I sat delicately in the chair that reminded me of the ice cream parlor chairs when my grandmother would take me out for ice cream. In front of me, a latte and a freshly baked cookie, comfort food for a meeting with my accountability partner.
Although I love what I do, I was having trouble getting my head around business planning for next year. And what I know about myself is that I need to stop this train in its tracks before I end up completely winging it for the year. One section of our monthly accountability meetings is brainstorming on a topic and this one was mine.
This story is really about what it takes sometimes to engage your brain. The lesson here is use your strengths. Returning to use them will help you every time you’re stuck.
My Head Was Saying
“Hey, it’s not next year yet. Why are we thinking about this now?” Or “Hey, how can we make this different from last time?” Variety, as the spice of my life, hinders sometimes, when it’s really not necessary.
Through some deft coaching, Sherrill reminded me of my strengths, and then we brainstormed a solution.
- Writing – Takes it all out of my head and makes it easier to process.
- Verbal processor – talking out loud and through the issue helps me discover solutions … every time
- Great listener.
- and I enjoy creativity. I’m working on whether it’s truly a strength, but I enjoy it and require it in my life, in many forms.
My Solution to Getting Started
To get myself started, I’ll be writing a story.
I typically write morning pages because of the requirement for three pages, every day. Writing these pages releases creativity and unclutters my head, grounding me for the day.
I’ll be writing my story, of one day in the life of Sue West, organizing coach, for how I’d like things to be. How much organizing time? How much writing time? How much coaching time, presenting time, etc. Someone else had suggested I do percentages: what percent of my week did I want to work in each of these areas. Not engaging to me, but I get a similar result by writing the story, and using my strengths. It’s easier to live a story than numbers. To me.
And Then, My Planning Process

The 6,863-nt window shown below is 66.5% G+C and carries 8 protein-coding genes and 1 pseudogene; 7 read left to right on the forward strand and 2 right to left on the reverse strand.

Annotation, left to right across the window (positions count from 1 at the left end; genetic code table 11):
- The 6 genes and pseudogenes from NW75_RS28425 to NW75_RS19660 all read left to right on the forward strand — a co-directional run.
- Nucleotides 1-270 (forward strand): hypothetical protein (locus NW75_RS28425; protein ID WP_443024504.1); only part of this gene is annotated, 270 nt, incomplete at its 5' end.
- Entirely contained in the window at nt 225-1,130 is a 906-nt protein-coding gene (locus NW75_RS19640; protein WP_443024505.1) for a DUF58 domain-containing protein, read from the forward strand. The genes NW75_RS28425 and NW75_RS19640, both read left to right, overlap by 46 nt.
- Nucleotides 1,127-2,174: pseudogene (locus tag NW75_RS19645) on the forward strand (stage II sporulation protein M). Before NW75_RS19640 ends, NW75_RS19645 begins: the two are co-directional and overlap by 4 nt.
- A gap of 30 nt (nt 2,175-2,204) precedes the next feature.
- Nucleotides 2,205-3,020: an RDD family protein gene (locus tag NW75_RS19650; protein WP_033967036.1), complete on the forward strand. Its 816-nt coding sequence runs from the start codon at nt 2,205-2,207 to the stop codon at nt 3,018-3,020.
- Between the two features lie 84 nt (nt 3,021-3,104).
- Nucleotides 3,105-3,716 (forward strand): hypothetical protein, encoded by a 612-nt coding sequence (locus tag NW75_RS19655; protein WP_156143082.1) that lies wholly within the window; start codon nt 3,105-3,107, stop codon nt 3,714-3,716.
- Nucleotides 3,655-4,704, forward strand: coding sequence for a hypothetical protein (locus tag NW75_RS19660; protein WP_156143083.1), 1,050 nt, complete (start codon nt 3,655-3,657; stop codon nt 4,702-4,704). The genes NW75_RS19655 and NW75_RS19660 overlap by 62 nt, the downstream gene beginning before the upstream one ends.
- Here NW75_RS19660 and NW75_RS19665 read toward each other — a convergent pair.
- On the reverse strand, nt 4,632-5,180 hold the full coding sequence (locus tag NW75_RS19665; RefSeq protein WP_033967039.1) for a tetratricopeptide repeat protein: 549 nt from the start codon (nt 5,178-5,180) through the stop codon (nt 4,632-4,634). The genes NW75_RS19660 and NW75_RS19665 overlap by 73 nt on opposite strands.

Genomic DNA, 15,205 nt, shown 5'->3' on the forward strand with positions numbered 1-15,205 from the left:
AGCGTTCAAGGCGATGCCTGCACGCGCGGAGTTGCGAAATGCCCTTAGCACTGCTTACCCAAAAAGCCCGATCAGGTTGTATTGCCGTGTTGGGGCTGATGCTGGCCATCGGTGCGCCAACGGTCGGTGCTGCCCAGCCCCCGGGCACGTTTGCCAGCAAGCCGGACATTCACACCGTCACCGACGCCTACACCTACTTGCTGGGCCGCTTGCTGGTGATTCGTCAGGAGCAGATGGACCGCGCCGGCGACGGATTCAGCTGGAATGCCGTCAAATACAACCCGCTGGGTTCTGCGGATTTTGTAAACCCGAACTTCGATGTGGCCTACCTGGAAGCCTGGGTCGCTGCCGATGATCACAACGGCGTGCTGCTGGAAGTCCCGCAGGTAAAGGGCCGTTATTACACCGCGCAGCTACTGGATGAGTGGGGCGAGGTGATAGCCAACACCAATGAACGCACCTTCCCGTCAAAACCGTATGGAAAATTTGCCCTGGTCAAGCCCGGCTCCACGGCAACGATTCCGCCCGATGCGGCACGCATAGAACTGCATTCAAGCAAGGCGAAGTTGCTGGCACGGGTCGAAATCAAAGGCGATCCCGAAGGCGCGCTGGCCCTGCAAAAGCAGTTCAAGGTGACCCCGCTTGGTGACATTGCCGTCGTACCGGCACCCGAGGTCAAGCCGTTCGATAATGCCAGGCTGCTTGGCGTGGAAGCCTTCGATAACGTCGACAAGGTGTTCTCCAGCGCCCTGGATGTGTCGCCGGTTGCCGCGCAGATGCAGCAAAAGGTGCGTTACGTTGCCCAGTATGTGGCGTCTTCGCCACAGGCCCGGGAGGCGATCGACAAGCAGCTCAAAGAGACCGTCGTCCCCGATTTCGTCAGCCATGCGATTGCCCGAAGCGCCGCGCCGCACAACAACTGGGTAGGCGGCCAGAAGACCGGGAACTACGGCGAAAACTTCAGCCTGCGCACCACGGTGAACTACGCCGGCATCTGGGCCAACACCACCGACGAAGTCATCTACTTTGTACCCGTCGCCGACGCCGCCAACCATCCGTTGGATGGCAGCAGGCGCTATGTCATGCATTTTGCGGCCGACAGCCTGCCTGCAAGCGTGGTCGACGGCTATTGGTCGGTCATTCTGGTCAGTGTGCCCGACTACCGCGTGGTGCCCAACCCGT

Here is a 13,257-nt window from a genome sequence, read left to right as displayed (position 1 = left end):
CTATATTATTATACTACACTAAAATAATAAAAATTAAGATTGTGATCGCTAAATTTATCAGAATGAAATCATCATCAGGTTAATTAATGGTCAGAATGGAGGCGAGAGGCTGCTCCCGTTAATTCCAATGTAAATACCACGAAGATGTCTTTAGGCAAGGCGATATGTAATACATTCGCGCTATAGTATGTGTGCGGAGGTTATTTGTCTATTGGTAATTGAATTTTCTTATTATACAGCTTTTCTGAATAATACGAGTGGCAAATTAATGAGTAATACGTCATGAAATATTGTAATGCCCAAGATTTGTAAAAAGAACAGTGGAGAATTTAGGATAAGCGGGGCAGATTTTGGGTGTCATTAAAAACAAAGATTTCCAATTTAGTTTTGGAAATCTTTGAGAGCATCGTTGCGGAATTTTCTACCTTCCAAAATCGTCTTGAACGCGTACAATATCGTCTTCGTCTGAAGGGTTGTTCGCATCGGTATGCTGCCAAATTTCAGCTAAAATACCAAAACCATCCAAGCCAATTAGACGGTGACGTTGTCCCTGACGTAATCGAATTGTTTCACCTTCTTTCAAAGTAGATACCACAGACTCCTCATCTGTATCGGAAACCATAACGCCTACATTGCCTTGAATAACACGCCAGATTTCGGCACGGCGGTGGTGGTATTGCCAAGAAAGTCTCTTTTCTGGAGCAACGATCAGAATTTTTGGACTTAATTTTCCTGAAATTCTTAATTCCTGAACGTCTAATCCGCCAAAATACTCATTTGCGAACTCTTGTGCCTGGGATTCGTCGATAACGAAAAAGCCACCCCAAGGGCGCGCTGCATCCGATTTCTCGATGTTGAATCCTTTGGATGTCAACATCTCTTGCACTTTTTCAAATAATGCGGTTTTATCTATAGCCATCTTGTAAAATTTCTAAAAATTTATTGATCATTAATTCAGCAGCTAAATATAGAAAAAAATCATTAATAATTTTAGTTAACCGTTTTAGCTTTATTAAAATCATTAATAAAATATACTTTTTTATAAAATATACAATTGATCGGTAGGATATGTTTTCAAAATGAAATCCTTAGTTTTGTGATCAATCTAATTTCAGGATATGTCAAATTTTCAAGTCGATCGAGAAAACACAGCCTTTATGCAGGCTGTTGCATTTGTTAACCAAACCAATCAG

#1 Choose a half day in December and a half day in January, when I go off the grid and work on the plans. December is about reflection primarily, with the beginnings of planning. January is about planning, perhaps with some additional reflection. January is important because the plan is in play, so my brain can get wrapped around the goals more easily.
#2 Then I gather the spokes to this planning wheel:
- Various numbers I look at throughout the year, not simply revenue and profit but about the work itself;
- Ideas I’ve trapped during this year which are for implementation next year;
- Actions to help this year end really well … and next year start really well – a quick win
- Who are the leaders and what are they doing?
- One page planning summary template. And it may not surprise you that this has colors and shapes on it. One page I can easily keep in front of me all year long.
- A set of questions, like these from Barbara Winter’s always inspiring blog.
- List of projects already in the works which will happen in 2013
As Barbara writes,
“The real purpose of taking inventory is to answer the question, ‘Are you living in a bigger world than you were when the year began?’ How I honestly answer that question determines my journey for the year ahead.”
And you’ll know if you’ve read her work that “bigger” is not necessarily about the size of your business. It’s about the curiosity, the expansion of your own learning, and your own horizons you operate in for this work you do. Because all of that will feed into your success, however you define that word.
So where will your wheels take you this year? How will you get yourself engaged in next year, while it’s still this year?
As always, if you need support getting unstuck, that’s a great coaching topic for us. Please email or call if that sounds like you.